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Seanad makes largely symbolic amendments to the Climate Bill

2 Jul 2021

Seanad amendments don't get agriculture off the hook
No definition of climate justice better than a bad one

Today in the Seanad Committee Stage debate on the Government's landmark Climate Action Bill, Minister Ryan and senators agreed two changes to the Bill. The first change (Amendments 1 and 92) was to make explicit that as well as counting polluting emissions the Government will count "removals", that is to say land use change that absorbs pollution, when measuing compliance with the carbon budgets and sectoral emissions ceilings that will be adopted under the law. This change was the result of lobbying by the IFA in recent weeks. The second change (Amendment 7) was to delete the proposed definition of climate justice in the Bill. The ceos of Trócaire, Concern, Oxfam and Christian Aid had written to the leaders of the three coalition parties to express their dismay at how narrow the proposed definition was and calling for its improvement or removal.


Commenting on the amendments backed by the IFA, the Director of Friends of the Earth, Oisín Coghlan said:

“I worry that the amendments to count removals as well as emissions in our carbon budgeting process will encourage the IFA to continue to mislead its members on climate action. Despite today’s vote there are a number of inescapable truths the farm leaders have to reckon with.

"Polluting emissions from agriculture have to start coming down, immediately and substantially. There are not enough removals to avoid having to reduce polluting emissions and there never will be.

"Removals will be calculated on scientifically strict UN criteria and at the moment our land is a net emitter of pollution rather than absorbing pollution. I hope good land use planning will change that and our forests, peatlands and soils will indeed absorb more pollution than they emit in the future.

"But whatever savings there are won't automatically be assigned to the agricultural sector. They may well be for the next 10 or even 20 years. But ultimately, as we get to near-zero emissions overall, other sectors will lay claim to them to as well in order to achieve net zero. I can well imagine CRH asking why should Glanbia get all the offsets while they have to eliminate every last tonne of their emissions!

"It doesn’t matter how many signpost farms and exemplary farmers there are if overall emissions continue to rise. That's the number that matters. Today’s vote does not get agriculture off the hook in any way. It does clarify the challenge however, which is to both radically reduce polluting emissions and to enhance carbon sinks that remove pollution from the atmosphere. We’ll work with any farm organisation that accepts that reality and embraces that challenge."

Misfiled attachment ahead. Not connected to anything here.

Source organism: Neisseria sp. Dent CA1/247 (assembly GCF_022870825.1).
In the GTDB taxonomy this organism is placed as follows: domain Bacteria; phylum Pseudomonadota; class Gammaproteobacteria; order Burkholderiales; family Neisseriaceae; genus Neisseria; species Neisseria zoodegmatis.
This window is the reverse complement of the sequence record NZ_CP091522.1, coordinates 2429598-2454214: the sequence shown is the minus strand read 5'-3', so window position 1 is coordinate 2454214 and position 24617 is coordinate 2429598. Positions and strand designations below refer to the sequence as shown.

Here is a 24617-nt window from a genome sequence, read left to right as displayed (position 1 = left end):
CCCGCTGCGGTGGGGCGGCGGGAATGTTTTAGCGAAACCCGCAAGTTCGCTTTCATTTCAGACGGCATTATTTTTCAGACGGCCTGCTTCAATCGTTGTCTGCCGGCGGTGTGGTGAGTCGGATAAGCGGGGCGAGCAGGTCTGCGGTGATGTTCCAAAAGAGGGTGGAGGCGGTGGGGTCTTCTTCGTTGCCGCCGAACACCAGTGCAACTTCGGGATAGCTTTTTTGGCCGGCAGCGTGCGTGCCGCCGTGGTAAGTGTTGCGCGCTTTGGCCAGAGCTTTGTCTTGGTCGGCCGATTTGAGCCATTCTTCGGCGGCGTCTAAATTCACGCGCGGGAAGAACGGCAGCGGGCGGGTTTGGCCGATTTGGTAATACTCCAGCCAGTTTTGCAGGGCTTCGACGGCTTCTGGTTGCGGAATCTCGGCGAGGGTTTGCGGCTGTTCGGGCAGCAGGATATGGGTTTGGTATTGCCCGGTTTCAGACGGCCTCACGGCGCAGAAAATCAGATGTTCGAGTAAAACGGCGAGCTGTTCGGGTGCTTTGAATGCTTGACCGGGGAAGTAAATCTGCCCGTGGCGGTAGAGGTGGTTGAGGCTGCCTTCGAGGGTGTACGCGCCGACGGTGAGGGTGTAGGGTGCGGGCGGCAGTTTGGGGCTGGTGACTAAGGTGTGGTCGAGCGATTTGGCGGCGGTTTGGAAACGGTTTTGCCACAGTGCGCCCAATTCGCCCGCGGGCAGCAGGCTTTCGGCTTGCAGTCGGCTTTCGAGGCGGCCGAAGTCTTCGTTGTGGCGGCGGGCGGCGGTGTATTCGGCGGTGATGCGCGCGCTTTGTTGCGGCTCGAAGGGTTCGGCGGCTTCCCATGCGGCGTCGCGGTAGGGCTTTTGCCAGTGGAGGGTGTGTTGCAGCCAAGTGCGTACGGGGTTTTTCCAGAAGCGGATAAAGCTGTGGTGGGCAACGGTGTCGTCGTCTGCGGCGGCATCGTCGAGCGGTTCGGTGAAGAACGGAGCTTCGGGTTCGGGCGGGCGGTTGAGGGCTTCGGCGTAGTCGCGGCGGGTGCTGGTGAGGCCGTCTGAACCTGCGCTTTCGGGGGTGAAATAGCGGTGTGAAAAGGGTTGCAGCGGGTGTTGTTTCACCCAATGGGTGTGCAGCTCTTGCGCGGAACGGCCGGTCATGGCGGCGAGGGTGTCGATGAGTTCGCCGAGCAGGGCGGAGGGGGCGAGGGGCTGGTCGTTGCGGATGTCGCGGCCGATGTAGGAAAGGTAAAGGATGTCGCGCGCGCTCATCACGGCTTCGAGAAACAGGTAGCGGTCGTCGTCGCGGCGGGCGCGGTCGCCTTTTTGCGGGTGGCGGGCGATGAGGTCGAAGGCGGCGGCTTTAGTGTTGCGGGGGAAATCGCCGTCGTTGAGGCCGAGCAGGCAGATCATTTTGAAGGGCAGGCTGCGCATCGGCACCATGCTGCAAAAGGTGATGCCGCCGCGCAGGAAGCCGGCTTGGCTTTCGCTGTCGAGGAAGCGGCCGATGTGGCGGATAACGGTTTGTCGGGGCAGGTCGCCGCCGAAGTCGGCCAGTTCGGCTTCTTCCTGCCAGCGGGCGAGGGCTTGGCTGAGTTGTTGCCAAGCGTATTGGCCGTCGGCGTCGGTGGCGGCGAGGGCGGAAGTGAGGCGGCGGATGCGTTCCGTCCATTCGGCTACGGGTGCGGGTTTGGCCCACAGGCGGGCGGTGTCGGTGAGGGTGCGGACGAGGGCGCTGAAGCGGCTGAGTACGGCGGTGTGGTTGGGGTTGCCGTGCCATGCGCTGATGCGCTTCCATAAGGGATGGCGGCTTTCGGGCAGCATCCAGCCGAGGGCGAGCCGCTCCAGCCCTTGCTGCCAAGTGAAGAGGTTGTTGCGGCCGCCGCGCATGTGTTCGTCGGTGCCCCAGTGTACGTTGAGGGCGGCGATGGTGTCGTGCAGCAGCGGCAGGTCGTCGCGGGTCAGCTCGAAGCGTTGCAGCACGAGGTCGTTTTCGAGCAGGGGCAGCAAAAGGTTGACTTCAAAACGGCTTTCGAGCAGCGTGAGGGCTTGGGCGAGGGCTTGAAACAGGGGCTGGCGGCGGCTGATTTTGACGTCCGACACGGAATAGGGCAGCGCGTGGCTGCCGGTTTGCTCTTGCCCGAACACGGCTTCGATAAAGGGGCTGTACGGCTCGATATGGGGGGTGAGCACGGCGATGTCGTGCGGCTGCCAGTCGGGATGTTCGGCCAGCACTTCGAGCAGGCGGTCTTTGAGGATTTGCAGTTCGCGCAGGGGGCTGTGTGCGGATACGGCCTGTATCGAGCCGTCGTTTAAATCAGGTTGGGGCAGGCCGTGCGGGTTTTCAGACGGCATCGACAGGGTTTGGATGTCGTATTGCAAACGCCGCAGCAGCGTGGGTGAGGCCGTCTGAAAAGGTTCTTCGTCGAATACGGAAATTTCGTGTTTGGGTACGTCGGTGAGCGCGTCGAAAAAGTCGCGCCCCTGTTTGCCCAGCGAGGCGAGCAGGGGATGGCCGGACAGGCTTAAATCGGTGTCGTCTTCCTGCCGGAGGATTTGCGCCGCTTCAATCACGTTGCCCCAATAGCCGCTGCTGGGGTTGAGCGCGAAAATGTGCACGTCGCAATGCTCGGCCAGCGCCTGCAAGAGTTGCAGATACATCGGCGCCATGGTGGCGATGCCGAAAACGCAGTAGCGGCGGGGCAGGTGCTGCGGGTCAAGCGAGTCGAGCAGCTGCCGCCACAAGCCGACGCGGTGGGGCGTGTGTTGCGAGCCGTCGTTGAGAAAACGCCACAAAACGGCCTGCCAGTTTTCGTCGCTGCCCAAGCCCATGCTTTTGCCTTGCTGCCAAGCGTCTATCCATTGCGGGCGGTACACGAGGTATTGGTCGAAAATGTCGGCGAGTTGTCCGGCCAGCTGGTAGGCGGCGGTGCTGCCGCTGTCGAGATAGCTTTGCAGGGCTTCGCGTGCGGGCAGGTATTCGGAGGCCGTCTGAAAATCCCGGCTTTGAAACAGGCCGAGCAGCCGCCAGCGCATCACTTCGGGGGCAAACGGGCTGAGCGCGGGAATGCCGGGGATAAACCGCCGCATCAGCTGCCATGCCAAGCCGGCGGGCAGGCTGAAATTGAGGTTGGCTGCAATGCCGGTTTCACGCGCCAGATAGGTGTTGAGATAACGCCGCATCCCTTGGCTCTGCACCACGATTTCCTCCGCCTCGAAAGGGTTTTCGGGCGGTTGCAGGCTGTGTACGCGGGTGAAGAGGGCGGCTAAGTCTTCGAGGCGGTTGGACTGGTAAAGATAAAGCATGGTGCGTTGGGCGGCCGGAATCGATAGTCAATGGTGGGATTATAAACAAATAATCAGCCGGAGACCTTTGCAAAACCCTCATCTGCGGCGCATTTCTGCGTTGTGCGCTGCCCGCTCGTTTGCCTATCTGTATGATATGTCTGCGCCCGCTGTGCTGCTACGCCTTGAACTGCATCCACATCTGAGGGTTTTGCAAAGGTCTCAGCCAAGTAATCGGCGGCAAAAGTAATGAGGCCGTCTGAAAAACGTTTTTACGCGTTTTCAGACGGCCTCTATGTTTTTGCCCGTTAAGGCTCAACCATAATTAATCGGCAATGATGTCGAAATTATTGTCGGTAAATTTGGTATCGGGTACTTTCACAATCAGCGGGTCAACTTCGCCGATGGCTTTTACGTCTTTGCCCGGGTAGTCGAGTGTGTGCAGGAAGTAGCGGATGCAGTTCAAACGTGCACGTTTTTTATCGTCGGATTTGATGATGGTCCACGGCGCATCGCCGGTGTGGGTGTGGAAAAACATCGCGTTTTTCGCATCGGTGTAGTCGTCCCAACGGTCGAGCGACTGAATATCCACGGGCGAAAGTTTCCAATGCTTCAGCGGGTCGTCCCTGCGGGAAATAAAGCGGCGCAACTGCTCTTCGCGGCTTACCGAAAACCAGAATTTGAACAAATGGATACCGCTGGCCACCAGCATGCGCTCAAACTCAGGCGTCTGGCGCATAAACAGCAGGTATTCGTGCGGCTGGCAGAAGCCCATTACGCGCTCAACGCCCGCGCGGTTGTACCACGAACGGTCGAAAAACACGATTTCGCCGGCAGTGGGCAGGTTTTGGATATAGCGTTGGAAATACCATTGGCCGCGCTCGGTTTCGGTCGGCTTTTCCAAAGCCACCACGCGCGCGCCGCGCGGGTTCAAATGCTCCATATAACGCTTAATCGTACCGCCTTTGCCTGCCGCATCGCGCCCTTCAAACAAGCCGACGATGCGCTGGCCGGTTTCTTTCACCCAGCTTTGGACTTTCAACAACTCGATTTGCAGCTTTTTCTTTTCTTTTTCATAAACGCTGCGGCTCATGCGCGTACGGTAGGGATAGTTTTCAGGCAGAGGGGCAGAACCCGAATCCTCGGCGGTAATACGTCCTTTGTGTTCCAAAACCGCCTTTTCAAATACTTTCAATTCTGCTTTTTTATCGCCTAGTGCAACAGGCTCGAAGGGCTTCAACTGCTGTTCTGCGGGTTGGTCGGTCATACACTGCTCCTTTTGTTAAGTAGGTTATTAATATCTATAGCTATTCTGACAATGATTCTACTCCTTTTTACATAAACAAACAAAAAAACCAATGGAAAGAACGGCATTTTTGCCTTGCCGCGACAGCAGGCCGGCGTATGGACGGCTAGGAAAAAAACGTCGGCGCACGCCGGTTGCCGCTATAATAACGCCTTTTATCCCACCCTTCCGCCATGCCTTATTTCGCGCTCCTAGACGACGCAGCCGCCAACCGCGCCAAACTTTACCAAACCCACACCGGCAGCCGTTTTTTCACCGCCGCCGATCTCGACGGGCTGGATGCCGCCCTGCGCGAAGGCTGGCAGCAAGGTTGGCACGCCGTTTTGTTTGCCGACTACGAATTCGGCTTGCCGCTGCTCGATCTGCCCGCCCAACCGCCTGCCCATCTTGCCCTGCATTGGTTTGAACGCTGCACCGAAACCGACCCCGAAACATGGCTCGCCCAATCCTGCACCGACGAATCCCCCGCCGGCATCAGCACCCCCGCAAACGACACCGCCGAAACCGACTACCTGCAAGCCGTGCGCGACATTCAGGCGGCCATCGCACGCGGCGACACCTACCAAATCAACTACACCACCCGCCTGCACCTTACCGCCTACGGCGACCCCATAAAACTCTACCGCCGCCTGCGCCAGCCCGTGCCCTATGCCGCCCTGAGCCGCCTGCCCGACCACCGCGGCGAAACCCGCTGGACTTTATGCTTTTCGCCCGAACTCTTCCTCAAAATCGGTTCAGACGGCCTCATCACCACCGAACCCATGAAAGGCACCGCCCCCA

Commenting on the amendments on Climate Justice, Mr Coghlan continued: 

“I welcome the fact Minister Ryan agreed to delete the proposed definition of climate justice from the Bill. It was far too narrow and weak, omitting entirely any reference to fairness between the Global North and the Global South.

“It is regrettable however that he wasn’t in a position to accept any of the positive definitions proposed by senators. I don’t accept the Minister’s conclusion that it’s too complex a concept to agree a definition, indeed the members of the Joint Oireachtas Committee did just that when they examined the draft Bill. I suspect the real problem is that there isn’t agreement between all the coalition parties to allow a robust definition.

“At least now the principle of climate justice is one the Government will have to have regard to when planning climate action, and the precise implications of climate justice will remain open to future debate.

“For Friends of the Earth, the Stop Climate Chaos Coalition and the wider climate movement that will always include justice for those in the Global South who have done least to cause climate change and who are being hit hardest, and the imperative for Ireland to do it fair share to tackle the causes and consequences of climate change."

Committee Stage in the Seanad concludes on Monday, with Report and Final Stage due on Friday 9th. A final vote in the Dáil will be required on Tuesday 13th or Wednesday 14th before the Bill becomes law.

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